Texas AFL-CIO

THE VOICE OF LABOR IN TEXAS

We are teachers, firefighters and farm workers, actors and engineers, pilots and public employees, painters and plumbers, steelworkers and screenwriters, doctors and nurses, stagehands, electricians and more. We believe that people who work make Texas work and that together, we are better.

 

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Every Texan who is willing to work hard and do their part deserves a fair shot to get ahead. 

It's time we hold politicians accountable and demand they stand up for policies that help working families.

Featured Stories

Continuing on the success of their 2017 legislative issues door-to-door field program, the Texas AFL-CIO announced the launch of their 2018 Neighborhood Field Program.

The Texas AFL-CIO called on the White House to end the unconscionable detention of children who have been taken from their parents in the name of immigration enforcement.

The Texas AFL-CIO had the honor of meeting with four superb union delegates from Australia who are getting out the word about their nearly year-long strike against Esso (ExxonMobil).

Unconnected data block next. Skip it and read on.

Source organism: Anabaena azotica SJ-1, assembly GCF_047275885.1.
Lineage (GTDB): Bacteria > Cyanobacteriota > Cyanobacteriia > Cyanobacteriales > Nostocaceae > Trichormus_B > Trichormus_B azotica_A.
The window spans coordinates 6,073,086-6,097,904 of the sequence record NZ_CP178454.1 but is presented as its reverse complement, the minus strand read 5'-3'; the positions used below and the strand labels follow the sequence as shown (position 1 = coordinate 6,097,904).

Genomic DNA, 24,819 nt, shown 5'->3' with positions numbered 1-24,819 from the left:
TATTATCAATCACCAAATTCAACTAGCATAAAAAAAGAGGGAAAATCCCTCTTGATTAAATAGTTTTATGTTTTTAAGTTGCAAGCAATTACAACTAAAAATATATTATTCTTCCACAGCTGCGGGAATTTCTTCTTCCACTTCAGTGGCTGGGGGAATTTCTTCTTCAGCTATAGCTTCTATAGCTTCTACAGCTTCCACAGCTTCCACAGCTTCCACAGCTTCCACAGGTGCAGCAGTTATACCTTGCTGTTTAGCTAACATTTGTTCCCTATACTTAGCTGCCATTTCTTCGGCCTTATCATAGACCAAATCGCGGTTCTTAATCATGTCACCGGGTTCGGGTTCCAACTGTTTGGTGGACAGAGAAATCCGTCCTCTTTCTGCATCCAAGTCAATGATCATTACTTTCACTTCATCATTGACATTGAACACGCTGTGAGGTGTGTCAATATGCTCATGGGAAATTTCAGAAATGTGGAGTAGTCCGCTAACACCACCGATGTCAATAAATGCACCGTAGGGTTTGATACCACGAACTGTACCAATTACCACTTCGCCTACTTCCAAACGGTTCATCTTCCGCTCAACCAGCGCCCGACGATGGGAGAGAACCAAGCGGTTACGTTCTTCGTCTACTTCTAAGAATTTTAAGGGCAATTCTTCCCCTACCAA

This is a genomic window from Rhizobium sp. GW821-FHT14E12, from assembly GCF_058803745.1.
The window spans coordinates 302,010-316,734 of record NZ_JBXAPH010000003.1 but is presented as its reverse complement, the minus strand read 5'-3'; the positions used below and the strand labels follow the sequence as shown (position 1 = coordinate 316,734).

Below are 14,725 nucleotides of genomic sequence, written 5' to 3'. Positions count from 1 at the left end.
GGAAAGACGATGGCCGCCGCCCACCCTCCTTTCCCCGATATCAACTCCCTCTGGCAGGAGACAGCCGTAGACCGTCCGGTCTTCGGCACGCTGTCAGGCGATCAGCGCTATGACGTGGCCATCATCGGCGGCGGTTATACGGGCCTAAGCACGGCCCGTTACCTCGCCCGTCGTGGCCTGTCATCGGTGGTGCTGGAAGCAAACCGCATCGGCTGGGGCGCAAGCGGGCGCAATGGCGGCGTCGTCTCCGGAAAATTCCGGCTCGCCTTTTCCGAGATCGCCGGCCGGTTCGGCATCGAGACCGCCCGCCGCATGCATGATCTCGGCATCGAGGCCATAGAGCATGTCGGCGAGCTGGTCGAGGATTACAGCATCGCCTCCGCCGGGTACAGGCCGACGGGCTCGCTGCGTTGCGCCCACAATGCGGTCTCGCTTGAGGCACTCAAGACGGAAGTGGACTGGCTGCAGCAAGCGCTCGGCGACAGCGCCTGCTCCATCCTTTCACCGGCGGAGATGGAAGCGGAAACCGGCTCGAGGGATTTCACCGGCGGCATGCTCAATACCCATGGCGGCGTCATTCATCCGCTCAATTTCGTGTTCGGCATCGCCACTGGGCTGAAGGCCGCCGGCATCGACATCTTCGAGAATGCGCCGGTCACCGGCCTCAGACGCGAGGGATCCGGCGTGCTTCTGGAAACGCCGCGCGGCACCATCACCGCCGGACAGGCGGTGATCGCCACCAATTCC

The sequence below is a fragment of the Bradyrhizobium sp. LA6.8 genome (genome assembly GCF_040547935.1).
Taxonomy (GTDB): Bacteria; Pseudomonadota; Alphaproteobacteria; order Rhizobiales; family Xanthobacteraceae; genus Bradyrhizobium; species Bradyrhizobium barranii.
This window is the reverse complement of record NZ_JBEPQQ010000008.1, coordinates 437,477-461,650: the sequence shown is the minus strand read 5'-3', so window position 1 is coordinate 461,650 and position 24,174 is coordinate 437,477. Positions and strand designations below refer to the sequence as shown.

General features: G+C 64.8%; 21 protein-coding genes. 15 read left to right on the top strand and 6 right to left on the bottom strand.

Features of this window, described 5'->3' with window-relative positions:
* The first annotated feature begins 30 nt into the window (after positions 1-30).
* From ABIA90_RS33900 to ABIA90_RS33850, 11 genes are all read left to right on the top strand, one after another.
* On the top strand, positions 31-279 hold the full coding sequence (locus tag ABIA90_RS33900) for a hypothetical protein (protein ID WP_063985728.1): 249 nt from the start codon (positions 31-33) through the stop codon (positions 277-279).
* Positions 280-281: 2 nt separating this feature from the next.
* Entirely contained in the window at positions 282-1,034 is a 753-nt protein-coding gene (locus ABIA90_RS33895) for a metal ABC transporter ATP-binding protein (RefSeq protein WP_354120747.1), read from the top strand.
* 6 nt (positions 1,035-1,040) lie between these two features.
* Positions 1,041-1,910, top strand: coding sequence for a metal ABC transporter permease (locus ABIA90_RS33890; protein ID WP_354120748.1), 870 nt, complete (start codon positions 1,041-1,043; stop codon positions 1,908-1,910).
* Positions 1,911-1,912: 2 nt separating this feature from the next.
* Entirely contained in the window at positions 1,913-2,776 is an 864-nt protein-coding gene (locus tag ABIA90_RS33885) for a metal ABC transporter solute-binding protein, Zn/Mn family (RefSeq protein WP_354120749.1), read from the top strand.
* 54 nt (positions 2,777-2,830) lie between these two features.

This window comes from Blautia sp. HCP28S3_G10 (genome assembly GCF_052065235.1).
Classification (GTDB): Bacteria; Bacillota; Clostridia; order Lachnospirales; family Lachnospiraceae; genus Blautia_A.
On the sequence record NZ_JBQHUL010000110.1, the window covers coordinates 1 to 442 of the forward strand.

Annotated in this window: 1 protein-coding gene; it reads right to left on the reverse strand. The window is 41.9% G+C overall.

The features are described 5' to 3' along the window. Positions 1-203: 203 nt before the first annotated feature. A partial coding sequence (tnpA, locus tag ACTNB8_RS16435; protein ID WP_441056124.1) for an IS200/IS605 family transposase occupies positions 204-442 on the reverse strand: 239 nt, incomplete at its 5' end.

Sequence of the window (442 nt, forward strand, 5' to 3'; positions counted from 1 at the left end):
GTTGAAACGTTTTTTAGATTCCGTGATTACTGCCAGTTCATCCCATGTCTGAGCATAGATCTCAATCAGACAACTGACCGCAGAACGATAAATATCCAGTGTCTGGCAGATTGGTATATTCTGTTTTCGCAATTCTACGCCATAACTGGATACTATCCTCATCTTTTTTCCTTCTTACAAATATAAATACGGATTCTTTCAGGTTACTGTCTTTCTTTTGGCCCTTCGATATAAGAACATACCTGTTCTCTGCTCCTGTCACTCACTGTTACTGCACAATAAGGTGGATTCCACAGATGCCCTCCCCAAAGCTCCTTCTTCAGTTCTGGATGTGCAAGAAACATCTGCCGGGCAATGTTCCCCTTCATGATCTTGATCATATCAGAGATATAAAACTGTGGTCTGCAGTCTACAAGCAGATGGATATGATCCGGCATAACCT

Activists for paid sick leave in San Antonio, including representatives of organized labor, have filed more than twice the number of signatures needed to place the measure on the November ballot, the Texas Observer reports.

Recent News

Six months after President Trump and Republicans in Congress jammed through massive tax cuts mostly for corporations and the wealthy, it has become clear that working families are suffering while billionaire GOP campaign contributors luxuriate in a tax windfall.

Richard L. Trumka, president of the AFL-CIO, was presented Tuesday with the inaugural “World Peace Prize for Labor Leadership.” The event took place at the headquarters of the AFL-CIO, in Washington, D.C., in the George Meany Conference Room.

Monie Stewart-Cariaga recently decided to leave the townhouse she’s renting to buy a new home. For a single cocktail server, she couldn’t be in a better position to do it. Beyond the fair wage and tips she earns at the Paris Las Vegas Hotel and Casino, Stewart-Cariaga plans to take advantage of a home-buying assistance program run by the Culinary Workers Union Local 226, the powerful union that represents service workers like her on the Vegas strip.

With growing membership, a budget back in the black and a strike fund that is rising by the year, the Auto Workers are much stronger than they were four years ago, retiring union President Dennis Williams says.

And if you really want a comparison, Williams added one bombshell at the end of his keynote address to the union’s convention, which opened June 11 in Detroit: “We have looked death in the eyes during the Great Recession.”